Cahaba River Home Waters

On The Fly Freshwater

By Claude Preston

Photos by Rob Rogers

August 2020

As a born and bred Georgia boy, living in Birmingham has not been all that bad, outside of the occasional Auburn and Alabama fan.  I grew up fishing the Flint River in Southwest Georgia; it is a long beautiful-free flowing river that offers some incredible pursuits for fly-fishing.  For the last 18 years, I have called Birmingham home and the Cahaba River has been my adopted “home water”.  It reminds me in a lot of ways of the Flint River that I used to call home.  Like the Flint it offers multiple species of bass to target, and a variety of different habitats. 

The Cahaba River is Alabama’s longest stretch of free-flowing river and boasts one of the highest levels of bio-diversity, not only in North America, but also on the entire planet.  The Cahaba watershed is home to over 130 native fish species – compare that to the Columbia River watershed in the Pacific Northwest with around 35 native species, or the Colorado River watershed with 25 native species – and you can see what a treasure this river is.  

The Cahaba River is over 194 miles long and drains an area of over 1,870 square miles. According to the Cahaba River Society, the river drains urban and rural areas, farms, and forest beginning northeast of Birmingham in the foothills of the Appalachian Mountains and flows through the coastal plain until it reaches the Alabama River southwest of Selma. Offering some amazing views, a float down the Cahaba can take you through farmlands, alongside high rocky bluffs, and some unseen and overlooked scenic country.  If you time it in May or June you might even catch a glimpse of the Cahaba Lilies.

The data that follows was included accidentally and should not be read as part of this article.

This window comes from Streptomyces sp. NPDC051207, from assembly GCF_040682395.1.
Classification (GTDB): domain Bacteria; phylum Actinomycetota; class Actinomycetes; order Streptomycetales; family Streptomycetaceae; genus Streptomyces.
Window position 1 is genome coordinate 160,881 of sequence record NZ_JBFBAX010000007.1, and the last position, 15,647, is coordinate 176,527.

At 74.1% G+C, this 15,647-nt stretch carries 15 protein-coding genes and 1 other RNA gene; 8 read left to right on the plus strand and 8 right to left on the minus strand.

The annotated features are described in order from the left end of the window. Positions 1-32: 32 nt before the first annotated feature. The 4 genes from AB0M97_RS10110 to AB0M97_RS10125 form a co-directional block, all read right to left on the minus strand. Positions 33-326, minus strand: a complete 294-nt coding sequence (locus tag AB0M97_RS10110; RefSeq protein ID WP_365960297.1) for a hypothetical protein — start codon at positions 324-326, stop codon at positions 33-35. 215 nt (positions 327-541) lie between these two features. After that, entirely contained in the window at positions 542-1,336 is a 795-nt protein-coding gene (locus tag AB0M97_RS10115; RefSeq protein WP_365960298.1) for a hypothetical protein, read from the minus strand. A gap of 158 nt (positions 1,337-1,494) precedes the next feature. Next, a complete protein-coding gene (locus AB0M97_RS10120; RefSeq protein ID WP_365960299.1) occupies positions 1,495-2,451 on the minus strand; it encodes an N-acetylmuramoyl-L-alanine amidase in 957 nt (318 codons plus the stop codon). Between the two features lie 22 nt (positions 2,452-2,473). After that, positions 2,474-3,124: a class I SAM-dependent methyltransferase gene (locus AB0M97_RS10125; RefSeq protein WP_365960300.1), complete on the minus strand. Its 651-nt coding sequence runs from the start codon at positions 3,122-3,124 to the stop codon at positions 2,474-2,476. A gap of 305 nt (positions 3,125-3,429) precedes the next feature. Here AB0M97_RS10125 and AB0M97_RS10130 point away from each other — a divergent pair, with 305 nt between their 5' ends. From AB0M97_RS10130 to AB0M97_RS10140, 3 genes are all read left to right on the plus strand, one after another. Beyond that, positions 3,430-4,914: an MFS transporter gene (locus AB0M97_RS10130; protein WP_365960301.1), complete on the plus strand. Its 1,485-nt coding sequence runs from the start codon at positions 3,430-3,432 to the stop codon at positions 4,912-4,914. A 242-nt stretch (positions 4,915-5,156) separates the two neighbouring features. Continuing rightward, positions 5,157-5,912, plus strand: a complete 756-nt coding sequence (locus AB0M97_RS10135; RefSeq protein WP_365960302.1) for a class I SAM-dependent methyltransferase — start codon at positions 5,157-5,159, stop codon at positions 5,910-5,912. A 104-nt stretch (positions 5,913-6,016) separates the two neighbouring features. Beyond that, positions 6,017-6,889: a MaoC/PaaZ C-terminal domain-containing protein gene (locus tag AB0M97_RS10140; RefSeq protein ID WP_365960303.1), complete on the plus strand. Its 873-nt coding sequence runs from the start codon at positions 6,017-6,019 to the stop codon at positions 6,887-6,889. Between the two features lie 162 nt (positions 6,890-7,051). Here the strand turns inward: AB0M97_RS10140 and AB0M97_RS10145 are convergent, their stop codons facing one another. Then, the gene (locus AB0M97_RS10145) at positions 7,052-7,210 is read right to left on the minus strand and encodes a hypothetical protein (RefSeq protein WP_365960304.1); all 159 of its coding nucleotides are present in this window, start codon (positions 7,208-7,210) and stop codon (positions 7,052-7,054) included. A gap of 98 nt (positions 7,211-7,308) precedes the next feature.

Float trips on the river in May or June often are against a backdrop of Cahaba lilies in bloom.

The Cahaba River is home to three bass species that make for great fly-rod fodder.  I like to target the Alabama bass and the Cahaba redeye. First off, you have the Alabama bass, formerly known as a sub-species of spotted bass up until 2008 when they were declared a separate species. These fish are great fighters and are the alpha predator of their haunts.  When floating the Cahaba River, I like to target these with a 6-weight and a variety of different flies, such as hollow flies, big poppers, and Kent Edmonds’ famous Stealth Bombers.  These fish can be found in deeper pools, tight to the bank in a current break, or at any ambush point they can find.

The author with an Alabama bass from the Cahaba River.

Of the two bass species that I am drawn to, the Cahaba redeye is my favorite. These fish are small in stature, but make up for it with their ferocity; with a trophy fish being 13 inches or so.  They are pound for pound the hardest fighting bass species.  Redeye bass are beautiful creatures as well, usually having a blue-ish tint around the lower jaw and the caudal fin is edged in white, a useful identifying trait.  They don’t seem to have the distinguishing lateral line like that of an Alabama bass or largemouth.

Presently the fisheries management community still lists these fish as part of the Coosa redeye family (Micropterus coosae), but genetic research has shown them to be what is likely to be named an official new species in the near future. In fact, Alabama managers already recognize the species differentiation as Micropterus cahabae.

A feisty Cahaba redeye bass.

Redeye bass readily take small poppers during the warmer months and will usually launch themselves into the air after inhaling the fly.  In the cooler months you can target them with small crayfish patterns or Wooly Buggers.  I find it best to target these guys with 3- and 4-weight fly rods.  Often you can find these fish in the rocks and more so in the tributaries that drain into the Cahaba.

The Cahaba River is a state treasure, and it offers some great fishing.  There are several great access points for both launching a canoe or wading.  Many of these access points can be found within in 10 minutes of the Birmingham metro area.  Next time you find yourself over in the Birmingham area, bring a fly rod and handful of poppers, find one of the many access points and stay a while. I have!

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